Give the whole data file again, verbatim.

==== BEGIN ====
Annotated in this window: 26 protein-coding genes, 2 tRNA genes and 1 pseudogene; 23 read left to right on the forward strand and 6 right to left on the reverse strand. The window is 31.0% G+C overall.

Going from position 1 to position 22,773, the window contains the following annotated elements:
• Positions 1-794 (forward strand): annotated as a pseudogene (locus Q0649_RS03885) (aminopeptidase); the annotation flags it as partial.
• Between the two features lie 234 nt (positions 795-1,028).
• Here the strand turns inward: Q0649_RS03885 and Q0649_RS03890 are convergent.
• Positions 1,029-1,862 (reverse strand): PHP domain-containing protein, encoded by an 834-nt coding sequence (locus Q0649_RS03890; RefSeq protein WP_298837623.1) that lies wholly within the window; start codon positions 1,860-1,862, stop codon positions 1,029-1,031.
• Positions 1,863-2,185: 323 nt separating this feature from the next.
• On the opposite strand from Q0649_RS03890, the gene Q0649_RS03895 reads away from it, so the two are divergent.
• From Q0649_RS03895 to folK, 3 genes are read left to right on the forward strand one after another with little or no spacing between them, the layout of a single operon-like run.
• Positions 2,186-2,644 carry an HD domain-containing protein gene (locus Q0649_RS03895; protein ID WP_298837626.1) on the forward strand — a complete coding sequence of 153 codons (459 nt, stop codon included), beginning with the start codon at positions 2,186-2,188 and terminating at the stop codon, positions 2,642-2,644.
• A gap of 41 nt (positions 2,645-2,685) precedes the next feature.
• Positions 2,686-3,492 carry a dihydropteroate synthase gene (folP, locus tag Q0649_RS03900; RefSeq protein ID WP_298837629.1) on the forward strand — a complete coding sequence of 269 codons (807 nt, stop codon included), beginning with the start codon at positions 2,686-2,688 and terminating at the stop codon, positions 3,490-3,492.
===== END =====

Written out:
Annotated in this window: 26 protein-coding genes, 2 tRNA genes and 1 pseudogene; 23 read left to right on the forward strand and 6 right to left on the reverse strand. The window is 31.0% G+C overall.

Going from position 1 to position 22,773, the window contains the following annotated elements:
• Positions 1-794 (forward strand): annotated as a pseudogene (locus Q0649_RS03885) (aminopeptidase); the annotation flags it as partial.
• Between the two features lie 234 nt (positions 795-1,028).
• Here the strand turns inward: Q0649_RS03885 and Q0649_RS03890 are convergent.
• Positions 1,029-1,862 (reverse strand): PHP domain-containing protein, encoded by an 834-nt coding sequence (locus Q0649_RS03890; RefSeq protein WP_298837623.1) that lies wholly within the window; start codon positions 1,860-1,862, stop codon positions 1,029-1,031.
• Positions 1,863-2,185: 323 nt separating this feature from the next.
• On the opposite strand from Q0649_RS03890, the gene Q0649_RS03895 reads away from it, so the two are divergent.
• From Q0649_RS03895 to folK, 3 genes are read left to right on the forward strand one after another with little or no spacing between them, the layout of a single operon-like run.
• Positions 2,186-2,644 carry an HD domain-containing protein gene (locus Q0649_RS03895; protein ID WP_298837626.1) on the forward strand — a complete coding sequence of 153 codons (459 nt, stop codon included), beginning with the start codon at positions 2,186-2,188 and terminating at the stop codon, positions 2,642-2,644.
• A gap of 41 nt (positions 2,645-2,685) precedes the next feature.
• Positions 2,686-3,492 carry a dihydropteroate synthase gene (folP, locus tag Q0649_RS03900; RefSeq protein ID WP_298837629.1) on the forward strand — a complete coding sequence of 269 codons (807 nt, stop codon included), beginning with the start codon at positions 2,686-2,688 and terminating at the stop codon, positions 3,490-3,492.